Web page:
Home Health and Welness

By   Sophia Ava  YEET MAGAZINE | Updated 0439 GMT (1239 HKT) February 02, 2022

Summary

  1. Psychology: Coming out of a health crisis, what is the mental impact of a war in Europe?
  2. Does the distress of the affected populations and our inability to act increase this feeling?
  3. Can the unpredictability of Russia and more particularly of Vladimir Putin contribute to this anxiety?

We are not yet out of the Covid health crisis that a new crisis, political this time, starts in Europe, between Russia and Ukraine. How does this war affect us psychologically? What anxieties can arise from this? The answers of Sabrina Philippe psychologist, member of the committee of experts of Doctissimo and author of the book "Tous fake self! This virtual world that makes us fake" at Trédaniel editions, to be published on March 10.

Summary

  1. Psychology: Coming out of a health crisis, what is the mental impact of a war in Europe?
  2. Does the distress of the affected populations and our inability to act increase this feeling?
  3. Can the unpredictability of Russia and more particularly of Vladimir Putin contribute to this anxiety?

3 | Can the unpredictability of Russia and more particularly of Vladimir Putin contribute to this anxiety?

Doctissimo: Coming out of a health crisis, what is the mental impact of a war in Europe?

Sandra Klein: It is already difficult to measure the psychological impact of the health crisis that we are still experiencing, since it is not over, that this new war is beginning in Europe. We are already weakened by the Covid crisis, and this is added to the anxiety-provoking period we have experienced. The fact that these events are not possible to circumscribe in time makes them have an even stronger impact. We really have the impression of living in a cursed period. What we learned with the Covid crisis and which is valid for this political crisis as well, is to limit one's access to continuous information, which contributes to increasing the anxiety-provoking effect of an event.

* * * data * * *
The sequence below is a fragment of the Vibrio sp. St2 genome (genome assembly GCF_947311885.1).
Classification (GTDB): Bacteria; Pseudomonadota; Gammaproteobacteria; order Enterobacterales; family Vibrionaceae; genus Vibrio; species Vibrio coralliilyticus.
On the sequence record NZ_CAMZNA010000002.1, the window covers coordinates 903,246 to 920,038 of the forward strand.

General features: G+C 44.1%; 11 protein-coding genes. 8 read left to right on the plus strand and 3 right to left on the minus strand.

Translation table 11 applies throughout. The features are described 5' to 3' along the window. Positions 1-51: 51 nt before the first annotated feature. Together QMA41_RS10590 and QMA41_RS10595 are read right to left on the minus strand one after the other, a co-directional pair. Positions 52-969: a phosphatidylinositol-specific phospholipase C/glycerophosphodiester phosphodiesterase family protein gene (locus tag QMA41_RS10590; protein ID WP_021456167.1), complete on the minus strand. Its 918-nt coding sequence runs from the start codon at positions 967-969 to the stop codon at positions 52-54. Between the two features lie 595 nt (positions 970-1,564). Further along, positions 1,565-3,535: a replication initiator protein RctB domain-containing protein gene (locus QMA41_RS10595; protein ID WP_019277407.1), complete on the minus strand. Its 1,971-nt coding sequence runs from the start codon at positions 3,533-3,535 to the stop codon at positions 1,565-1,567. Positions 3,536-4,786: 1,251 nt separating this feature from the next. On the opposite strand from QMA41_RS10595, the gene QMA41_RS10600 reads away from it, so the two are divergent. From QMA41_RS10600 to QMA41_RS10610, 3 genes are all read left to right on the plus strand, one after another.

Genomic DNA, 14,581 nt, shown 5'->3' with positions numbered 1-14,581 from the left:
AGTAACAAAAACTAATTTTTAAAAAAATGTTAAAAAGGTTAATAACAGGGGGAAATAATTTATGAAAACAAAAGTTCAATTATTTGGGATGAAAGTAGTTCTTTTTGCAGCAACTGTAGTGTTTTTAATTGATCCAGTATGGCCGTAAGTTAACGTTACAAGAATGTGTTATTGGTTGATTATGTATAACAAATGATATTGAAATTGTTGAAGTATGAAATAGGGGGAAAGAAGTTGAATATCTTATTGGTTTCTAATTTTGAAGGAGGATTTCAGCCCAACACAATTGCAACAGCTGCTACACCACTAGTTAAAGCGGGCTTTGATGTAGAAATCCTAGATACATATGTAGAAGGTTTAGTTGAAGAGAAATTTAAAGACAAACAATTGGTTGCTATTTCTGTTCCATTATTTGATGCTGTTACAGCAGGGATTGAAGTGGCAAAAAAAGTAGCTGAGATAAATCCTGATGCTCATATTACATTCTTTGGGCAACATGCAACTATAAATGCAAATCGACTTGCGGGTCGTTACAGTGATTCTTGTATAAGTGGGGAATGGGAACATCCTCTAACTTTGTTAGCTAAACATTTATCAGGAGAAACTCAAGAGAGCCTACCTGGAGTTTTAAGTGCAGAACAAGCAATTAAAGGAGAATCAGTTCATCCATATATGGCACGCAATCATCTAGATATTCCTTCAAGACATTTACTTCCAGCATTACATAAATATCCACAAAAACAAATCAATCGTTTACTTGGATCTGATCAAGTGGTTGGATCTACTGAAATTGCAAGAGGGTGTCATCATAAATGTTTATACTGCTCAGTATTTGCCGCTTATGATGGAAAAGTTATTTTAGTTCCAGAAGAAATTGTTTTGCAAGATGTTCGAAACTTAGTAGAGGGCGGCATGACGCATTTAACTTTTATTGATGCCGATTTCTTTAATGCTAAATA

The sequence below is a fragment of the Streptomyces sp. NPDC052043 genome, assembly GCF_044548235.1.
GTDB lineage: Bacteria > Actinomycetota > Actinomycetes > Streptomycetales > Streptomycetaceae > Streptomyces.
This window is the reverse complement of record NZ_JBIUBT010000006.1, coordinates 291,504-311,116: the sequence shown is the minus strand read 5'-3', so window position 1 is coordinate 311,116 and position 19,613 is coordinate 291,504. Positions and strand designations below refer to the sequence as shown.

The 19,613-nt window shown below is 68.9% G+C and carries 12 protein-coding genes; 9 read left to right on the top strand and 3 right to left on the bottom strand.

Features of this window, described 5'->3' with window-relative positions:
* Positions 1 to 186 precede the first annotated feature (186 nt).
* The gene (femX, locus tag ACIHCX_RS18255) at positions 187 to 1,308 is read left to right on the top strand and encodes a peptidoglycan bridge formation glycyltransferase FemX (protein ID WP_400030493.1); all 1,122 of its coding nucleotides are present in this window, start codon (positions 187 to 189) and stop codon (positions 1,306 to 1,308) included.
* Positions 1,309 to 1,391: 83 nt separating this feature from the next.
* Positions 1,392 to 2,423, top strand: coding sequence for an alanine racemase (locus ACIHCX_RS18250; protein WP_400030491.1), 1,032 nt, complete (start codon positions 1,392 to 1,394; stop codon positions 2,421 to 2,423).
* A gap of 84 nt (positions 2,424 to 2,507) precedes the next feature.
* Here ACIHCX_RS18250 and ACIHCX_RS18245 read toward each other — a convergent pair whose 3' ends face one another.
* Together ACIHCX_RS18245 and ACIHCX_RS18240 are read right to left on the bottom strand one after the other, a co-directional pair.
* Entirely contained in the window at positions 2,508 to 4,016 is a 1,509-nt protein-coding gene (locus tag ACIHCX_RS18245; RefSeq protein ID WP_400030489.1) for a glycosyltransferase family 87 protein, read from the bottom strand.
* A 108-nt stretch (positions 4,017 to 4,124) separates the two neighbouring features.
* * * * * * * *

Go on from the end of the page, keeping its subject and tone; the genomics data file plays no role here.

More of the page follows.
Does the distress of the affected populations and our inability to act increase this feeling?

Sandra Klein: Again, this is an element that can play on our anxiety. In addition to not knowing when these events will end, we also see that we are powerless in the face of them. And you can't change the fact of being powerless in the face of an event. We know: the psychological impact will not be the same between two people who are victims of a bank robbery, for example. The one who can prevent help will keep the feeling that she has done something, while the one who undergoes the event without being able to do something is psychologically more affected by the ordeal.

In the context of this conflict, we know that the stakes are beyond us, that the technologies used are powerful and beyond our reach… It's different from the Second World War, for example, where it was a conflict of men. Today, that has changed. With progress, we are witnessing a conflict with economic and computer powers... over which we can do nothing.

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Can the unpredictability of Russia and more particularly of Vladimir Putin contribute to this anxiety?

Sandra Klein: Obviously, it's an element that comes into play. European citizens, the French like the others, fear and are even afraid of the unpredictability of this war. We can even question the future, somewhere. This adds to the anxiety when one wonders how different parties might act. Moreover, Nato  also puts an enormous of pressure on the public, in particular the other heads of state who don't seem  to find a solution to this conflict.

All these elements are likely to increase the anxiety-provoking climate around this war, indeed. And like every war, this one is not fought by a sane man. We can say that the head of the Russian state is rather driven by a desire for omnipotence, to gain territory and contribute to the extension of his power.